Below are my 'interpretation' of Elwyn's ideas, written at the time, but you will get the 'message'.
My advice is to buy his book -and to imagine what he could have achieved with modern information media. I visit numbers of classes with lots of ICT 'bling' and 'higher order thinking skills' but with few products of genuine creative teaching to be seen.

Back to Elwyn's ideas.

'Normal' teaching, Elwyn believes, results in a loose commitment to teacher tasks and, as a result, many students develop a low level of achievement and
personal satisfaction.

A 'good' classroom should develop in students a personal commitment to their learning.

Teachers can do this through: talking, discussion, focusing students' attention, helping them look closely at things,by taking trips into the immediate environment, and by tapping their personal experiences. From such activities students develop ideas to research and share and emotional feeling to express through words, poems, paintings and other art media.

Such classrooms create a 'creative outlook' that values students ideas across all learning areas.

Teachers in such an environment develop a 'master/apprenticeship' relationship with their students and do all they can to help them to plan their own activities. Teachers need to learn to value the experiences that students bring
New Plymouth Pioner teacher Bill G
with them to school and to make use of such areas of interest in personal writing, literacy, art and, possibly, to develop studies around

Teacher expectation is important.

Students pick up feelings about what teachers value and what they expect; they are expert at reading the 'emotional atmosphere' of the room. True learning is learning how you feel about things and how to control, develop, or express your feelings appropriately. The best experiences are the student's own experiences. All too often these are ignored as teachers impose the own topics or subjects.

Class organisation

In some parts of the world some teachers have gone too far and make little contribution to helping their students develop their ideas resulting in superficial learning.  Elwyn believes there is a time for the teacher to contribute and that students need the security of a loose timetable with some fixed points. Too much freedom can lead to brand of anarchy.

(Today the problem is too much teacher input with : exemplars, criteria, objectives, testing, imposed 'intentions! . WALTS, feedback and feedforward leading to well done but hardy creative products.The teachers role has become benignly oppressive. This formulaic  standardised teaching has been destructive of student creativity)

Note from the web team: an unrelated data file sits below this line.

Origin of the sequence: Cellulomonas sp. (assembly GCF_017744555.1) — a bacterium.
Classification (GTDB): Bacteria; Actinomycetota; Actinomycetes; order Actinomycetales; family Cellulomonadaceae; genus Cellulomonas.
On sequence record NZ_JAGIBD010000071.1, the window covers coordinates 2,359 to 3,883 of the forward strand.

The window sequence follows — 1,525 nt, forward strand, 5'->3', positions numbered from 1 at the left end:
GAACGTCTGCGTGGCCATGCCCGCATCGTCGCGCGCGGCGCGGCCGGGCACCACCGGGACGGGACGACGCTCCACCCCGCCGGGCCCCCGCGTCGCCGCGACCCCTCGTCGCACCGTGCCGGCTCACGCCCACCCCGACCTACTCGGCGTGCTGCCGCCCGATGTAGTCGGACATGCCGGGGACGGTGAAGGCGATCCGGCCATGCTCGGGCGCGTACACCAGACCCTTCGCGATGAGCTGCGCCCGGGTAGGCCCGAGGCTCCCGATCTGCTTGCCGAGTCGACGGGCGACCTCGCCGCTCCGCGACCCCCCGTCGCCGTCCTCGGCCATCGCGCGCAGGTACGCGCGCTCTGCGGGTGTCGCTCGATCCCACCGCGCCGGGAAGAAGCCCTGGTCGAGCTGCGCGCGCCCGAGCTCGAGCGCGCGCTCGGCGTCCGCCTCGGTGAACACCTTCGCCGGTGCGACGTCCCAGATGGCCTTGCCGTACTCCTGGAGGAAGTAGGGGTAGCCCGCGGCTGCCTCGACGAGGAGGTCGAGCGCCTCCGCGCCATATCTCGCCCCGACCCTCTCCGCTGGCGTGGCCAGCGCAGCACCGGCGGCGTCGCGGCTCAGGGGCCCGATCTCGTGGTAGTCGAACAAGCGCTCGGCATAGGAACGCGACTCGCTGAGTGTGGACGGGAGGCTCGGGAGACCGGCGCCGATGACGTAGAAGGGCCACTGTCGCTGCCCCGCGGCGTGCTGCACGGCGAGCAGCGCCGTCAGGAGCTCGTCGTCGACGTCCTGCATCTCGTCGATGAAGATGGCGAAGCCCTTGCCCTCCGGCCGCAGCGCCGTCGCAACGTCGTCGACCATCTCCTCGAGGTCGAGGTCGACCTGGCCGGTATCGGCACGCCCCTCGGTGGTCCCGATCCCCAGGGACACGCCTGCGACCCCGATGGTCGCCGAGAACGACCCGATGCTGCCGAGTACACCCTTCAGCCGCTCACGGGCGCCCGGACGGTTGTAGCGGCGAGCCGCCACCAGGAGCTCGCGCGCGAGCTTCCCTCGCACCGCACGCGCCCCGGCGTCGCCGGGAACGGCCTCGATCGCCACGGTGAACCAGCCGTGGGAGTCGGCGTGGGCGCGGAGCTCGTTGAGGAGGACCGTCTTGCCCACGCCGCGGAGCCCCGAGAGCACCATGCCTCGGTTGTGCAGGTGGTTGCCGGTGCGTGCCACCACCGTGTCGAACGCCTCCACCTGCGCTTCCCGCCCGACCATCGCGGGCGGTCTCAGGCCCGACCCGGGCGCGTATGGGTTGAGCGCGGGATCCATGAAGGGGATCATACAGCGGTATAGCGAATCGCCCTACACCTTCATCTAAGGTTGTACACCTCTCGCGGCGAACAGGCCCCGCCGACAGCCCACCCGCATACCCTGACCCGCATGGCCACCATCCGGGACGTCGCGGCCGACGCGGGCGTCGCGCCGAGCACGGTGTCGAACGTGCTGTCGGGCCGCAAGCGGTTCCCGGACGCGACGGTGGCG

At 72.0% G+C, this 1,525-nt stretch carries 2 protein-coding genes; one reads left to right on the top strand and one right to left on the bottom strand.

Formulaic /standardised teaching.

Elwyn believes strongly that students need to be helped to identify with their natural environment.

To do this teachers need to collect natural things of interest and introduce them into their classrooms. By encouraging students to look closely at such things, taking advantage of their natural curiosity, students learn to make use of their senses, develop visual observational skills and become pattern conscious.

Drawings and poetic thoughts will capture such ideas and will in turn lead to enriching students vocabulary and language facility generally. With such skills in place trips to the immediate environment become far more productive, children able to notice grass movements, patterns at the beach or bush, tyre marks and shells and to respond to them creatively.

( These is the experiences that far too any of our 'modern students miss out on.)

Elwyn expressed concern that due to learning becoming over intellectualized ( and therefore available to be assessed), that intuitive thought was in danger of being neglected. There was, he felt, a danger of learning becoming too conceptualized and that this would result in damaging students' intuition and creativity. That it would result in the neglect or downplaying of the creative arts.

(Which has happened)

'Creativity has to be engendered'.

 Returning to the teachers role Elwyn said that creativity is not about letting students 'rip into things' Creativity , he said, has to be engendered - it is a way of resolving things; a kind of release. He mentioned a quote that said, 'We have no art we do every thing as well as we can'.

About year three, he believes, children begin to identify with excellence and to learn from other children. We, as teachers, need to help students develop a sense of personal excellence.Teachers ought not be too good a judge.Talk about their art, or language, but be careful not to take decisions away from the students.

Help them make their own choices and to consider what they might do differently 'next time'. But, equally, don't be too weak a judge. Be positive,
joyful,even jealous of their talents; allow yourself to speak. Our own education, Elwyn said, all too often has dammed our own aesthetic values.